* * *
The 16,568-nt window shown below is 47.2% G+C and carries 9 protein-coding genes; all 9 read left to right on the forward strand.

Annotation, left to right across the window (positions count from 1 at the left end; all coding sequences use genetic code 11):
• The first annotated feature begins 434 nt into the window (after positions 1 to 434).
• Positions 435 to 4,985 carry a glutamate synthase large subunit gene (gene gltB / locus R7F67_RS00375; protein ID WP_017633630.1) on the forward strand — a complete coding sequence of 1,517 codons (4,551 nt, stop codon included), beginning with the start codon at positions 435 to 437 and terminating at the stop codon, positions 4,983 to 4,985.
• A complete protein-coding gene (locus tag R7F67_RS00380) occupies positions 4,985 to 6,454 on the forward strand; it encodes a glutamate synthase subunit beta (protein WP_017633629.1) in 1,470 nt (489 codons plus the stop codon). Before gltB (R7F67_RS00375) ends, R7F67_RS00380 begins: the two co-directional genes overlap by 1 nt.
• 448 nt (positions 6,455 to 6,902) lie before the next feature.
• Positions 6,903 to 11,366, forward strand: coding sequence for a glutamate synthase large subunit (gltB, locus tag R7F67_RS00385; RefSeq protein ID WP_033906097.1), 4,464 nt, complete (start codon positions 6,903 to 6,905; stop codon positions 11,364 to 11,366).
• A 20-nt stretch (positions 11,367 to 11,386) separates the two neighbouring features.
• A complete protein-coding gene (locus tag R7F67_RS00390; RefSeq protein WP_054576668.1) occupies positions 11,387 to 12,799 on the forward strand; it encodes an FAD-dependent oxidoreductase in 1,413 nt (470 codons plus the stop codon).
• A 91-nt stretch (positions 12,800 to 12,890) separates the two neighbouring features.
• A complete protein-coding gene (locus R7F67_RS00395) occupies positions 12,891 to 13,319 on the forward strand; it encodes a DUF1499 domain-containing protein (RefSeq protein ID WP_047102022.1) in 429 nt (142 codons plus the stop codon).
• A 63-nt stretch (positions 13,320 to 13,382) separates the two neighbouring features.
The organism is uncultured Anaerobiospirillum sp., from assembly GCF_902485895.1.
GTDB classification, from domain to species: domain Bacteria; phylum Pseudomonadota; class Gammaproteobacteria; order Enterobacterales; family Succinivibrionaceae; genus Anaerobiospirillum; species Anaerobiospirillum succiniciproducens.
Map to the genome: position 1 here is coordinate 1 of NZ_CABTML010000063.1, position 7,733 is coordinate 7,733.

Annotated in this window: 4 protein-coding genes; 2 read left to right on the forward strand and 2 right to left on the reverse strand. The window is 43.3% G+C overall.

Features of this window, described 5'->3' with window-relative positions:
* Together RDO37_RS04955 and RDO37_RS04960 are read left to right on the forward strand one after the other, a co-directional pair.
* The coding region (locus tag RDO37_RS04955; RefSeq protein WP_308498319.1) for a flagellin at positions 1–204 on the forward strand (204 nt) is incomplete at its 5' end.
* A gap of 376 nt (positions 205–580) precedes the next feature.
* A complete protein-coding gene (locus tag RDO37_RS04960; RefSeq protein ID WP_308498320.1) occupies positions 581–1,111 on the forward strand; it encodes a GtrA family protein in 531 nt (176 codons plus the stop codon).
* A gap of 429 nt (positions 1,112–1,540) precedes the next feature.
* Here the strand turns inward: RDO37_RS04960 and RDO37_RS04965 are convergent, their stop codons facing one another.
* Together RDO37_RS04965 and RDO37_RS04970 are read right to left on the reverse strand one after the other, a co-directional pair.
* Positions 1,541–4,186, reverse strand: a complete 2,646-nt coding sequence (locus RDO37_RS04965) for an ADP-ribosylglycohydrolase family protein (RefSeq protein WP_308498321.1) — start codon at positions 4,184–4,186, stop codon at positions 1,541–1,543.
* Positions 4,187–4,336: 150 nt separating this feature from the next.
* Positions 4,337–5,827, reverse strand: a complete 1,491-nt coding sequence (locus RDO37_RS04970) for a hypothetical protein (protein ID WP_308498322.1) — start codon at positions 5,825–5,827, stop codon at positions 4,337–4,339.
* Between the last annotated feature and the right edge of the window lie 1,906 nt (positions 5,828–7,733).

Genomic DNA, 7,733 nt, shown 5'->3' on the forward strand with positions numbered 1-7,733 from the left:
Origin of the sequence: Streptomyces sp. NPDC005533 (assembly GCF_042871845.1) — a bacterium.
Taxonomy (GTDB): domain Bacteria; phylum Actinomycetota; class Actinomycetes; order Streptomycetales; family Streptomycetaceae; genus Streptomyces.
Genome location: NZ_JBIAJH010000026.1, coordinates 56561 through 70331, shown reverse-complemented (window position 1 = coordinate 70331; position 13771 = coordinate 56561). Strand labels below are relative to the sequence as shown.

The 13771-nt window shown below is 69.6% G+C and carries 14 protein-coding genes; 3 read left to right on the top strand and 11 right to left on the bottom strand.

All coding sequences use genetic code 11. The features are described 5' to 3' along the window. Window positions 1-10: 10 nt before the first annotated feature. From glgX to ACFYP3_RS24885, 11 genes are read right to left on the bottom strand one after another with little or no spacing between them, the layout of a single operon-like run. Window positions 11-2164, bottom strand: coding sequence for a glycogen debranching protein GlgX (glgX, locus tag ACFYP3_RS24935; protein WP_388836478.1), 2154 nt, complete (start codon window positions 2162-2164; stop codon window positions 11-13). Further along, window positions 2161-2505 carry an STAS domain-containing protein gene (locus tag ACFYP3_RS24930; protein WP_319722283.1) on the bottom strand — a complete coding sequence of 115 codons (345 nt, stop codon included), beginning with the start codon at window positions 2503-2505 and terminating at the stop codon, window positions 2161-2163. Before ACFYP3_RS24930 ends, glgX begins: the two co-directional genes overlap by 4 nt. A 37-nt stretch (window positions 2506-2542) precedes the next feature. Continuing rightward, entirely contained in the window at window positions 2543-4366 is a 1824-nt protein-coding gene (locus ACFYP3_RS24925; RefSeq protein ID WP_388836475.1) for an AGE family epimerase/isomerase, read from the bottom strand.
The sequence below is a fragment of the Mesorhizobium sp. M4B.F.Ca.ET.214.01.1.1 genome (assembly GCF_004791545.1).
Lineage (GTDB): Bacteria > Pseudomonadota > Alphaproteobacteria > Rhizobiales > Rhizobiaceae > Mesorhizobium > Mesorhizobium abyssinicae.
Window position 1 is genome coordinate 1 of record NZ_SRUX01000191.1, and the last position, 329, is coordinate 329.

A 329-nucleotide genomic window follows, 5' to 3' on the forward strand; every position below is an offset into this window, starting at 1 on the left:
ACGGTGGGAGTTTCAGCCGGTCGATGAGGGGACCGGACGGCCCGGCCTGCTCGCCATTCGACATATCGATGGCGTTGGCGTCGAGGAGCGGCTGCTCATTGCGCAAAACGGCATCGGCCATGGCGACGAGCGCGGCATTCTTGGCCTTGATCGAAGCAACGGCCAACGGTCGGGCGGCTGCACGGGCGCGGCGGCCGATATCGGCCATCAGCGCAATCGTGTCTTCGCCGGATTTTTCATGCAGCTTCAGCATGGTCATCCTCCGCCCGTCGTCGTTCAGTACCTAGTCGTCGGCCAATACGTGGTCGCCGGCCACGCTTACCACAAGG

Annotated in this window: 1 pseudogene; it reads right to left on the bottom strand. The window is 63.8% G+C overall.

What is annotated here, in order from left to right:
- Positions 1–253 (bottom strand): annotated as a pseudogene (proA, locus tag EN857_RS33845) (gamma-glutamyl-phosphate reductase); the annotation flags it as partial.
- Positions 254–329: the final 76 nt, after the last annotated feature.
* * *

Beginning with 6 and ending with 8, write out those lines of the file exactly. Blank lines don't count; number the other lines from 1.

• 448 nt (positions 6,455 to 6,902) lie before the next feature.
• Positions 6,903 to 11,366, forward strand: coding sequence for a glutamate synthase large subunit (gltB, locus tag R7F67_RS00385; RefSeq protein ID WP_033906097.1), 4,464 nt, complete (start codon positions 6,903 to 6,905; stop codon positions 11,364 to 11,366).
• A 20-nt stretch (positions 11,367 to 11,386) separates the two neighbouring features.